"What does this have to do with the bread," I interrupt.
"I'll get there." he responds and continues the story. "Anyway, you were wearing a red dress. My dad pointed you out and told me, 'See that little girl. I wanted to marry her mother, but she ran off with a coal miner.'"
"No way!" Maybe that's why Mr. Mellark is so nice to Prim.
"True story. I asked my dad why she chose a coal miner when she could have had you. He told me that it was because when he sang, even the mockingjays stopped to listen."
"They did stop to listen," I say wistfully, remembering my father.
"Later during the music class, the teacher asked if anyone knew the valley song and your hand shot up. The teacher stood you up on the stool, and you sang. I swear, all the birds outside stopped singing."
"That's not true! " I contend. I realize now, that the reason I haven't sang in years isn't because I dislike music. I just don't like to sing because it reminds me of my father. One thing I still don't get is how this relates to the bread.
Peeta continues, "It is true, and just like your mother," he hesitates for a second," … I was a goner." As he says those last few words I see him starting to blush and he stares at the floor.
It takes a few seconds before I realize what he just admitted to me. "You have a crush on me?" I ask almost accusingly. He nods, his eyes still not meeting mine. "So, you gave me the bread because you had a crush on me." Suddenly it's obvious. The bread, all the times I caught him look away when I looked at him, why everyone seemed to know Peeta wanted to see me.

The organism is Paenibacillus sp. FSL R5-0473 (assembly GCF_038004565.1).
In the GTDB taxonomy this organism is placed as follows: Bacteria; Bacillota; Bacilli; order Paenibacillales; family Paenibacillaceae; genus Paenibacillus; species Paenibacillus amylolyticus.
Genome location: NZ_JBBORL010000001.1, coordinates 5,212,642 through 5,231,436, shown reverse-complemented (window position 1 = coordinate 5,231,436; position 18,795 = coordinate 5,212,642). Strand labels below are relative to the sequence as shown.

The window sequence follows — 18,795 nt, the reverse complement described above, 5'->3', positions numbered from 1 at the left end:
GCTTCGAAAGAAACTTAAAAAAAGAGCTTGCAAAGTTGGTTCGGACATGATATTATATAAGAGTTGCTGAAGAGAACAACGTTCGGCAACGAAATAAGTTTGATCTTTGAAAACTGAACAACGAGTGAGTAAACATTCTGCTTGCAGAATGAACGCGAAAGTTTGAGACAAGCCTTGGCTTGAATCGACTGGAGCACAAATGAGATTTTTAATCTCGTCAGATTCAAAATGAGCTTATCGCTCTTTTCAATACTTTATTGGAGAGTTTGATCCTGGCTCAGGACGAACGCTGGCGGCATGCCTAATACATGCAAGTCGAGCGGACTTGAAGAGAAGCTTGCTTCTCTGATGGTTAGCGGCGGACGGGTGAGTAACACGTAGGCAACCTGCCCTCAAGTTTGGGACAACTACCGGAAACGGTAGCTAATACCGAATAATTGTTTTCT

He nods again, and finally looks up at me. He explains, "I tried to build up the courage to talk to you, but it was, um, … you're difficult to approach."
"I'm sorry. I can't." I take a step away from him.
"You are dating Gale then?" he asks with defeat in his voice.
"No, we're just friends," I say defensively. I see hope returning to his face, but I don't want to give him the wrong idea. I continue, "I don't want to get married, or have boyfriends, or have children."
Peeta looks a little confused before a smile spreads across his face. "Well, I guess I can understand, given my circumstances." I laugh at his morose humor.
"I think we could have been friends," I say carelessly. Realizing my mistake, I continue, "I mean, we will be friends."
He smiles and says, "It's okay, you don't have to pretend I'm going to survive the Games. But, if by some miracle I do make it, will you be friends with me?" When I see his blue eyes, I know that he is serious about this. There's no way that I could deny him this, even if I didn't owe him. I give him a smile and tell him, "Of course we will be friends. I promise."
I hear a knock at the door, it must be the Peacekeepers. I stand up to go when suddenly, Peeta takes me into a hug. I let him hug me, since this is probably the only thing I can do to repay my debt. I've hugged Gale before, so this shouldn't be any different.
I hear the Peacekeepers coming up behind me to pull me away, and Peeta's grasp around me tightens. I still feel like I can never repay Peeta for what he's done for me, so I do something stupid. I stand on my toes and give Peeta a kiss on the cheek.
The Peacekeepers pull me away a moment later, and I am led out of the room. The door closes in front of me, and I feel like a part of my life that could have been is gone forever. Except for the Games, I will never see the boy with the bread again. I only knew him for a few minutes, but I still feel like I will miss him.